Since we started this challenge of ours, we find ourselves poking around a bit, looking for odd shapes and colors.  And okay, I’ll admit my first real exposure to the idea of either of these fruits was through some sort of Baby Einstein knock-off video.

In any case, I’ll admit that up until this point, I’ve never been all that curious about strange looking fruits.  The basics, available year-round, more than filled my personal needs.  But when a kid says “Mom, we should try THAT ONE!”  it seems like a pretty good thing to do.  So!  First up:  The Cherimoya.

According to good ole Wikipedia, in 1866, Mark Twain called the cherimoya “the most delicious fruit known to men.”   We shall see, Mark Twain.  We shall see.

The fruit itself is a lizardy looking green, shaped like a heart.

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Posted in Exotic, Fruit, Spring, Sweet, Uncategorized, Vegetarian, What The? Foodwith 1 Comment →

Cauliflower & Cheddar Soup05.04.10

052 I have found them.  I found the lost photographic evidence of our foray into cooking like Pioneer Woman!  On a cold, dreary night in February, back when I was still on my soup bender, I realized I had all the ingredients on hand to attempt Pioneer Woman’s Cauliflower Soup.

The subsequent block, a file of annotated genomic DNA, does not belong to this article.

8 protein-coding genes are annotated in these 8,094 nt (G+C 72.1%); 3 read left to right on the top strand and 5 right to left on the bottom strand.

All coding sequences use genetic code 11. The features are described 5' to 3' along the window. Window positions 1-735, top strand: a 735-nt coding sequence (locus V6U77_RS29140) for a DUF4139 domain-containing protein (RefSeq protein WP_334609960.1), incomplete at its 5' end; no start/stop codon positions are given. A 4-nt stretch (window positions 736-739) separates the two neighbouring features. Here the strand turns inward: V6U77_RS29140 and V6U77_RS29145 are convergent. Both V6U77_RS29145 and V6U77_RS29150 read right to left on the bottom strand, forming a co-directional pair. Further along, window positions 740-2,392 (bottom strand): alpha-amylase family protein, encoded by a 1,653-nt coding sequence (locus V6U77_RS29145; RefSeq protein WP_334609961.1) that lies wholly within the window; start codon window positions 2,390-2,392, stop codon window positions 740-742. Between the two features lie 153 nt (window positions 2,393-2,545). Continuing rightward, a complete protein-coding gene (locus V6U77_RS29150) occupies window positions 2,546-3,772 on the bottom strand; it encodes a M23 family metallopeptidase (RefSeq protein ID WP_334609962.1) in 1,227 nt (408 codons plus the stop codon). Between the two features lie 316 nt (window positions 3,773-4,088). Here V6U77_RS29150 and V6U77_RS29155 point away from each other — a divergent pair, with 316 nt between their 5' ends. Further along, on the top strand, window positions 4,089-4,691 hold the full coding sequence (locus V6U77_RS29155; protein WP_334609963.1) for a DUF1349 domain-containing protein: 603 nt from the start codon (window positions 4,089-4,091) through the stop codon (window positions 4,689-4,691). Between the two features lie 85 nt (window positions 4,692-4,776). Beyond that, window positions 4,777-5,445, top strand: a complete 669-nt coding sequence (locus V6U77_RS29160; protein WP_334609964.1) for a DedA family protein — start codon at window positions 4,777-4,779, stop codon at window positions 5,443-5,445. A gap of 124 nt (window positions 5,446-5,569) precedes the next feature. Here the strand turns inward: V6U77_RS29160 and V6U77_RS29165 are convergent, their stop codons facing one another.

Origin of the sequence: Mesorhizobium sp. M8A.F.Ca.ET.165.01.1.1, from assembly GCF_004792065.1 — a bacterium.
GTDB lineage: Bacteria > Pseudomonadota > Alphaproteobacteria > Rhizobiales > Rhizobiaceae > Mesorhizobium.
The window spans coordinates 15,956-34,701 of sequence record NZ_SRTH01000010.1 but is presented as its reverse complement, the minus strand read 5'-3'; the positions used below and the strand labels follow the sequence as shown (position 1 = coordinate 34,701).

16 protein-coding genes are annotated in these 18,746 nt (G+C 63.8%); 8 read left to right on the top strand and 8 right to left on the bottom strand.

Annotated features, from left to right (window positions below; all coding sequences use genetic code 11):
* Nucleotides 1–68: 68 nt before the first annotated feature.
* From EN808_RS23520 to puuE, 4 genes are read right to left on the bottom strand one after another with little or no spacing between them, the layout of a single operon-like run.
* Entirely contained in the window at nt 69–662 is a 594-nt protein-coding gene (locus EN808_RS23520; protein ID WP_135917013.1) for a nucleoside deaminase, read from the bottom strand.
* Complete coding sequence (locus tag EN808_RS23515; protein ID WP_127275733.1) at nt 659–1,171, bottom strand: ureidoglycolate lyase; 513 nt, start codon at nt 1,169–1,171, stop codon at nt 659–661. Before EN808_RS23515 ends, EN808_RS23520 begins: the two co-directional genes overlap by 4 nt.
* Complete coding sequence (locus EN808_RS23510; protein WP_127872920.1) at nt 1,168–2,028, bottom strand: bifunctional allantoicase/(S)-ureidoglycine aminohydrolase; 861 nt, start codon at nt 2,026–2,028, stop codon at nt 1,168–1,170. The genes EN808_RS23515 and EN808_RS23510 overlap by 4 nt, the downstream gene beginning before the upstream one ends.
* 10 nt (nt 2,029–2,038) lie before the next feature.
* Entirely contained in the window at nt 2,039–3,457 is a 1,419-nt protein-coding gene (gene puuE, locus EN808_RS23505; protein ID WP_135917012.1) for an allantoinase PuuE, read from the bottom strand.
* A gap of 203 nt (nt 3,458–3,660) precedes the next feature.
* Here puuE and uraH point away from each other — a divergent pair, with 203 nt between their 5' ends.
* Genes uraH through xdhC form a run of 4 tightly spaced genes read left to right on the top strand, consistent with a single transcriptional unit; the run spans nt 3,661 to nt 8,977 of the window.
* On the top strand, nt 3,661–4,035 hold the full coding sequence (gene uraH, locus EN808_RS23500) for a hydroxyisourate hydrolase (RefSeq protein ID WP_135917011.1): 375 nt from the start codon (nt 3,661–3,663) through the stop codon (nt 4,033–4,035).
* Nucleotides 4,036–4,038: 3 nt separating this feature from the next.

None of the kids were excited, and thinking back on the soups I’ve put in front of them over the last couple of months, I get it.  I really do.  But Ree is An Expert.  So I figured this had a shot at pleasing them, even if I’ve failed over and over previously.

Right away, I knew I was going to be making a few modifications to the recipe, based on my hope that the addition of cheddar cheese would make this soup more Boy-friendly.  And we typically replace sour cream with plain Greek yogurt – and my kids haven’t been big fans of tangy recently, so I figured I’d just top my bowl with it and let everyone else get a pass.